The link between late talking toddlers and tantrums makes so much sense

Posted in Behaviour and Discipline.
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A new study has confirmed what many parents may have deduced themselves – that kids’ tantrums are linked to their language development.

The talk-tantrum connection

Researchers found that babies as young as twelve months of age displayed “problematic” behaviour which was associated with delayed vocabulary.

“A new, 2,000-participant study from Northwestern University found that toddlers with fewer spoken words have more frequent and severe temper tantrums than their peers with typical language skills,” Science Daily reports.

In fact, late talkers exhibited almost double the rate of severe tantrums than kids with more typical language development. 

How did the researchers determine what a ‘later talker’ is? They drew a line that said kids who have fewer than 50 words in their vocabulary or who aren’t putting words together by age two are ‘late’.

And how did they determine what a ‘severe tantrum’ is? A severe tantrum involved behaviours such as breath holding, kicking or hitting.

The study also highlighted the link between late-talking and problems further down the line. Both tantrums and language delays are risk factors for later language and learning disorders.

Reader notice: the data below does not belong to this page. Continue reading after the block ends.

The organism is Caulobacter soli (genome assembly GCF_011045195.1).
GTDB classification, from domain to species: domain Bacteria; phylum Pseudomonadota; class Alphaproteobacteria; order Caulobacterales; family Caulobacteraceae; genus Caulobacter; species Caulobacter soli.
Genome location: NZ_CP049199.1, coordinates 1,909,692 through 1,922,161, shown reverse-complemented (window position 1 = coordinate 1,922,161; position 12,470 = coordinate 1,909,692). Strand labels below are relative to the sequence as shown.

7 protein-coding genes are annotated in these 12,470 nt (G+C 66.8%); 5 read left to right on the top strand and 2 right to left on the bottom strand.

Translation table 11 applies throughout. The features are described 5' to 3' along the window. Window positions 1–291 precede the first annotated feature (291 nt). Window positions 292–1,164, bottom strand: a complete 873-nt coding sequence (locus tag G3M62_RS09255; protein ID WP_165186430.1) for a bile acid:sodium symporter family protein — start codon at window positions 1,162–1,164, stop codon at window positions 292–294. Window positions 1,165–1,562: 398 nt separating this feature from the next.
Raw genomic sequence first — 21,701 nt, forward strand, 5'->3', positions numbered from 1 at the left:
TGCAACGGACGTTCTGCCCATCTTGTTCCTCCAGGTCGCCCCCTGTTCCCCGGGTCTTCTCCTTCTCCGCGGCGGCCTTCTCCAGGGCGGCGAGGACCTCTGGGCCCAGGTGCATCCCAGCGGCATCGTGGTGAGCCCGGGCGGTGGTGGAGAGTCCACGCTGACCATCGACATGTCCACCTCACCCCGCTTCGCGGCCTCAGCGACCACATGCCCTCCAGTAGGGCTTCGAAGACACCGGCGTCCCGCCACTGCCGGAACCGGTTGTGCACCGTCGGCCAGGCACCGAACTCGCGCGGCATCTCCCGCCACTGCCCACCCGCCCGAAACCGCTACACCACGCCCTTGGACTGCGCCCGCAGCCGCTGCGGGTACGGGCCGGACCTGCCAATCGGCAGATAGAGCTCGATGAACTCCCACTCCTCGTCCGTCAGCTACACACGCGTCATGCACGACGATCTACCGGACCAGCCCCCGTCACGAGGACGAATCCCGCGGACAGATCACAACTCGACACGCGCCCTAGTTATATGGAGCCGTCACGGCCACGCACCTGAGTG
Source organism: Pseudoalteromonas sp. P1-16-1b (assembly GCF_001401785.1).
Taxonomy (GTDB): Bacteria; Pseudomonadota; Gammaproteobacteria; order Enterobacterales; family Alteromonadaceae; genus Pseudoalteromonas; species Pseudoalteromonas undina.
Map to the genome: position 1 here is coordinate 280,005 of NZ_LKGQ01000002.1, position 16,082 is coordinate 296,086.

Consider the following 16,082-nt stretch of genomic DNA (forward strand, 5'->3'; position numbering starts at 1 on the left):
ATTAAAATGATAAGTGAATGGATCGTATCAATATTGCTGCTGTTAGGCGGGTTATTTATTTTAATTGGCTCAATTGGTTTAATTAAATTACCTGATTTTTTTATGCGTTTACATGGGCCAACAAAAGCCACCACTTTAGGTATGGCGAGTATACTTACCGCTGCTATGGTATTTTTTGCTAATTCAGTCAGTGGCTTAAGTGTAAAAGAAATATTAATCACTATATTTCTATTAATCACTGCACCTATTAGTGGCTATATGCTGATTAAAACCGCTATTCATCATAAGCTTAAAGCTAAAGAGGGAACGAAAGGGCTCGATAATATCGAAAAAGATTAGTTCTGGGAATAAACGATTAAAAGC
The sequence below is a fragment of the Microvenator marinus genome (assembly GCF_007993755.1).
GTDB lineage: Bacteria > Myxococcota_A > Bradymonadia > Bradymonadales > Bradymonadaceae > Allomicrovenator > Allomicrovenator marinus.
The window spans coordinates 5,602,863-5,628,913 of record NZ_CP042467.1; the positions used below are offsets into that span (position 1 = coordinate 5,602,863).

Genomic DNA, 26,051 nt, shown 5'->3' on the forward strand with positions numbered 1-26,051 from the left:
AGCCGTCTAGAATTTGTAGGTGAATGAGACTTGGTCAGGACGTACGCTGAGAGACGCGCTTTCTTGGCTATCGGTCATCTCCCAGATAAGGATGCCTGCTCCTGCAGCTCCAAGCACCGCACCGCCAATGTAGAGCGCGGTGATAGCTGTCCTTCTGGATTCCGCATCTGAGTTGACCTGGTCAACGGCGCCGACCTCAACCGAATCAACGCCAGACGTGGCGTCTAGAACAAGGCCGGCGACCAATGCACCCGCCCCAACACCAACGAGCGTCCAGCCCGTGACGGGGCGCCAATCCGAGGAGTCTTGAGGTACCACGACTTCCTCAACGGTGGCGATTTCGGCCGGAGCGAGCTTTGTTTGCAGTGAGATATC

When to worry

Elizabeth Norton is the co-principal investigator and an assistant professor in the department of communication sciences and disorders at Northwestern University Feinberg School of Medicine. She said that tantrums can provide clues that help parents safeguard their child’s health and wellbeing later in life.

“We totally expect toddlers to have temper tantrums if they’re tired or frustrated, and most parents know a tantrum when they see it,” Professor Norton said.

“But not many parents know that certain kinds of frequent or severe tantrums can indicate risk for later mental health problems, such as anxiety, depression ADHD and behaviour problems.”

The researchers say there’s no need to freak out about the odd garden variety severe tantrum or if their child is acquiring words a little slowly. 

“Parents should not overreact just because the child next door has more words or because their child had a day from ‘The Wild Things’ with many out-of-control tantrums,” co-principal investigator Lauren Wakschlag, professor and vice-chair in the department of medical social sciences at Northwestern University Feinberg School of Medicine said.

“The key reliable indicators of concern in both these domains is a persistent pattern of problems and/or delays. When these go hand in hand, they exacerbate each other and increase risk, partly because these problems interfere with healthy interactions with those around them.”

The study has been published in the Journal of Applied Developmental Psychology, in case you fancy a read.

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